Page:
Skip to content
lawrence lee
Lawrence Lee
Assistant Professor

Experimental High Energy Particle Physics
Office: 503 Nielsen Physics Building
llee@utk.edu


Brief Vita
  • University of Tennessee, Knoxville, Assistant Professor (2021-)
  • Research Associate, Harvard University (2019-2021)
  • Postdoctoral Fellow, Harvard University (2016-2019)
  • Research Associate, University of Adelaide (2014-2016)

  • PhD Physics, Yale University (2014)
  • MS, MPhil Physics, Yale University (2012)
  • BS Physics, Rutgers University (2009)

Research Areas

I work in experimental particle physics, particularly at the Large Hadron Collider (LHC) at CERN in Geneva, Switzerland. Much of this work is in the context of the CMS Experiment, one of the two multi-purpose experiments at the LHC, along side a collaboration of thousands from around the world.

The Standard Model of particle physics (SM) represents our current understanding of what particles and forces make up the universe. However, there are a number of major issues with the SM that keep it from being an adequate description of the universe. In my research group, we look for evidence of physics beyond the SM that may guide us to a more complete model of the universe. We largely focus on searches for Supersymmetry (SUSY), looking for non-standard signatures where significant discovery potential remains.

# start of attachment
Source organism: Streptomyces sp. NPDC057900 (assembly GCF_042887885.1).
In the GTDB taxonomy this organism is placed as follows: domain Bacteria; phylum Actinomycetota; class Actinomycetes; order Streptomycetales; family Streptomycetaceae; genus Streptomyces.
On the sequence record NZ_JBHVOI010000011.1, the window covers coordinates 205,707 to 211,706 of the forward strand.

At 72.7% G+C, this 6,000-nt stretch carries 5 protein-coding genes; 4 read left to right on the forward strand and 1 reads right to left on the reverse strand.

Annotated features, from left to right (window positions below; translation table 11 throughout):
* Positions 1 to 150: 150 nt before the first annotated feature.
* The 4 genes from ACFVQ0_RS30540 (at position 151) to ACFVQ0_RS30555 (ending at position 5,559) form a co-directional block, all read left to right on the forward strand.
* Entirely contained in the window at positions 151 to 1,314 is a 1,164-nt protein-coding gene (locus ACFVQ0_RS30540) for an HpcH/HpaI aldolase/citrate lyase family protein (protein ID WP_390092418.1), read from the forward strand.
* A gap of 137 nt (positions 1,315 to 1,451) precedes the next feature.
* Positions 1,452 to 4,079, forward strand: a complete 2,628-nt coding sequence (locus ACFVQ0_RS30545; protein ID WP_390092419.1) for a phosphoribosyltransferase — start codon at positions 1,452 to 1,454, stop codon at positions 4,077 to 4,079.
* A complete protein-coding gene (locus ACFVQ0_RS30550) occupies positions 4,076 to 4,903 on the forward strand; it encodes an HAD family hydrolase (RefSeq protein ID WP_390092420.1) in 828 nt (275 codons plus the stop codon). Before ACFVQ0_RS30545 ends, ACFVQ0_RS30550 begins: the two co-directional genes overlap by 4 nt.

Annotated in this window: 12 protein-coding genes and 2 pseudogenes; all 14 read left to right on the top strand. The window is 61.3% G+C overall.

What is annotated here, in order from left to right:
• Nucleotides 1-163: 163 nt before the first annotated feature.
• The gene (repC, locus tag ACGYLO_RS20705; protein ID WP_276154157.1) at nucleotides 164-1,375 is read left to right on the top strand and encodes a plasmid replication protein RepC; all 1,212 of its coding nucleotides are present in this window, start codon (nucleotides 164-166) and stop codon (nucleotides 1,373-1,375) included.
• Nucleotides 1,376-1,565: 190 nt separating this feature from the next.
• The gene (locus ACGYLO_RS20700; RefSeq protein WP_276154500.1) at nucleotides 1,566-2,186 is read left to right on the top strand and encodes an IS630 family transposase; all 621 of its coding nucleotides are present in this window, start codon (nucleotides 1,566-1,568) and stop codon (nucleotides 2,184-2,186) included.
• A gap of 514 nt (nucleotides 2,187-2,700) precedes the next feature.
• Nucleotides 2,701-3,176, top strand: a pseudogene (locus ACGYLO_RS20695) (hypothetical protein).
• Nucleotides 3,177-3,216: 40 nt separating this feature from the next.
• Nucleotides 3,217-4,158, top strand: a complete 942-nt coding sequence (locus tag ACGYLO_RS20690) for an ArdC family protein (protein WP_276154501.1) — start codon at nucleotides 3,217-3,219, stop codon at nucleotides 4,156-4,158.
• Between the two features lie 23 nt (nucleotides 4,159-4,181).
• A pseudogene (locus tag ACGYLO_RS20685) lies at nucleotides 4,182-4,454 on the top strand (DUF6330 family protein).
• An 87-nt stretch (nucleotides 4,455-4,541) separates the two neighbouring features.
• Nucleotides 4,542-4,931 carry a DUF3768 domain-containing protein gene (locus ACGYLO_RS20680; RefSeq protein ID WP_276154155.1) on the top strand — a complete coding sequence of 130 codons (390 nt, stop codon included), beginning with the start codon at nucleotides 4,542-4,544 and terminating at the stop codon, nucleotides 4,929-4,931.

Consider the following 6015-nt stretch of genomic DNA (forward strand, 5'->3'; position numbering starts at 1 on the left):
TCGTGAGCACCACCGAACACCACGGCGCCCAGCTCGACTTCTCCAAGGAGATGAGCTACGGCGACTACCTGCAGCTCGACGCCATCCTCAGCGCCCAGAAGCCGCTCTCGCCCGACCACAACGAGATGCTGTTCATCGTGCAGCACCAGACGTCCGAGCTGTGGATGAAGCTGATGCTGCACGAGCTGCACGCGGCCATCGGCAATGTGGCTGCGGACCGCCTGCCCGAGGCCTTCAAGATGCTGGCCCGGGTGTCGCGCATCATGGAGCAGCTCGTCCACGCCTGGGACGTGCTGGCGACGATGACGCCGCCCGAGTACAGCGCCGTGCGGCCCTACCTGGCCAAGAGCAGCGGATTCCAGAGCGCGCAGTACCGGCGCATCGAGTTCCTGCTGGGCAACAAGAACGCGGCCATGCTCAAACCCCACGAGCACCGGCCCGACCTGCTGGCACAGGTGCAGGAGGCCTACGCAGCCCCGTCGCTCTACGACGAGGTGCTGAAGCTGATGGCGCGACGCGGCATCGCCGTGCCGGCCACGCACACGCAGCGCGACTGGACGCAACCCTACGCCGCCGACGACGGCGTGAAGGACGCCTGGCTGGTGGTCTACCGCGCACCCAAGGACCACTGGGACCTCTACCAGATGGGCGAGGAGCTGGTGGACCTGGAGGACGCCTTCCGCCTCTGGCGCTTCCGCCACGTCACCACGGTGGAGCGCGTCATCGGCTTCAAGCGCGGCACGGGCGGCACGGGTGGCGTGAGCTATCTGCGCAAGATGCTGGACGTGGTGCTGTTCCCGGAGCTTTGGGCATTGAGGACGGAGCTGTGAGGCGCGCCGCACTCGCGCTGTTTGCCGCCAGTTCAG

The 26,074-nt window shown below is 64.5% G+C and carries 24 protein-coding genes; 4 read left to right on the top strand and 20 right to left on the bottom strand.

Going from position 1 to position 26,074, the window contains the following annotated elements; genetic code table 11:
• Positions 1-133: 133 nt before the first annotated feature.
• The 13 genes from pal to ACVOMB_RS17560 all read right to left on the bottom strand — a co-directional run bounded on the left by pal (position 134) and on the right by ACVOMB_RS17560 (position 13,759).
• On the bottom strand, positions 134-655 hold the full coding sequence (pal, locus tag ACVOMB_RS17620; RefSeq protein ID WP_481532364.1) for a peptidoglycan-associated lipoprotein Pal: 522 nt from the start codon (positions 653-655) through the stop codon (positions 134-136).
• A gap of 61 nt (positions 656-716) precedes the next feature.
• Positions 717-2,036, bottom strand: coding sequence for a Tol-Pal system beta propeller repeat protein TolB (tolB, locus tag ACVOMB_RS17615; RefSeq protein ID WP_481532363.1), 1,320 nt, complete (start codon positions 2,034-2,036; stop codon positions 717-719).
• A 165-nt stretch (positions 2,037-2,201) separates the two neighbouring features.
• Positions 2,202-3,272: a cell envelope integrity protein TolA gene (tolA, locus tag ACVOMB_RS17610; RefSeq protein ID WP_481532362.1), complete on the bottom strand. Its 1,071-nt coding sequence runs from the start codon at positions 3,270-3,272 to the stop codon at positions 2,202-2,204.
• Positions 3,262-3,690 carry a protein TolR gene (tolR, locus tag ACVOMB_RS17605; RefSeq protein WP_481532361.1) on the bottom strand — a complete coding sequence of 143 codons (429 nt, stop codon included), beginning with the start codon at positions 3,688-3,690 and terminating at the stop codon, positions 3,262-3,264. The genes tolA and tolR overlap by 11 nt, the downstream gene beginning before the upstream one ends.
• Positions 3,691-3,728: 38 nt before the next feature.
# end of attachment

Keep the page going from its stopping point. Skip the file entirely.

This program includes searches that employ novel machine learning techniques to solve high-dimensional kinematic problems, searches for particles that have large resolvable lifetimes, and searches for the heaviest particles that could produced at the LHC. Our group is also involved in the complex systems of electronics used to control and readout the enormous detectors.


Selected Publications
  1. L. Lee, C. Ohm, A. Soffer, and T. Yu, Collider Searches for Long-Lived Particles Beyond the Standard Model, Progress in Particle and Nuclear Physics 3695 (2019)
  2. ATLAS Collaboration, A search for the decays of stopped long-lived particles at √s = 13 TeV with the ATLAS detector, accepted by EPJC (2021)
  3. ATLAS Collaboration, Search for displaced leptons in √s = 13 TeV pp collisions with the ATLAS detector, Accepted by Physical Review Letters (2021)
  4. ATLAS Collaboration, Search for long-lived, massive particles in events with a displaced vertex and a muon with large impact parameter in pp collisions at √s = 13 TeV with the ATLAS detector, Phys. Rev. D 102 032006 (2020)
  5. ATLAS Collaboration, Search for long-lived, massive particles in events with displaced vertices and missing transverse momentum in 13 TeV pp collisions with the ATLAS detector, Phys. Rev. D 97 052012 (2018)
  6. ATLAS Collaboration, Search for squarks and gluinos in final states with jets and missing transverse momentum at √s = 13 TeV with the ATLAS detector, Eur. Phys. J. C 76: 392 (2016)
  7. ATLAS Collaboration, Search for massive supersymmetric particles decaying to many jets using the ATLAS detector in pp collisions at √s = 8 TeV, Phys. Rev. D 91, 112016 (2015)
  8. ATLAS Collaboration, Light-quark and Gluon Jet Discrimination in pp Collisions at √s = 7 TeV with the ATLAS Detector, Eur. Phys. J. C 74: 3023 (2014)
  9. ATLAS Collaboration, Search for pair production of massive particles decaying into three quarks with the AT- LAS detector in √s = 7 TeV pp collisions at the LHC, Journal of High Energy Physics 12, 1–42 (2012)

 

 

The flagship campus of the University of Tennessee System and partner in the Tennessee Transfer Pathway.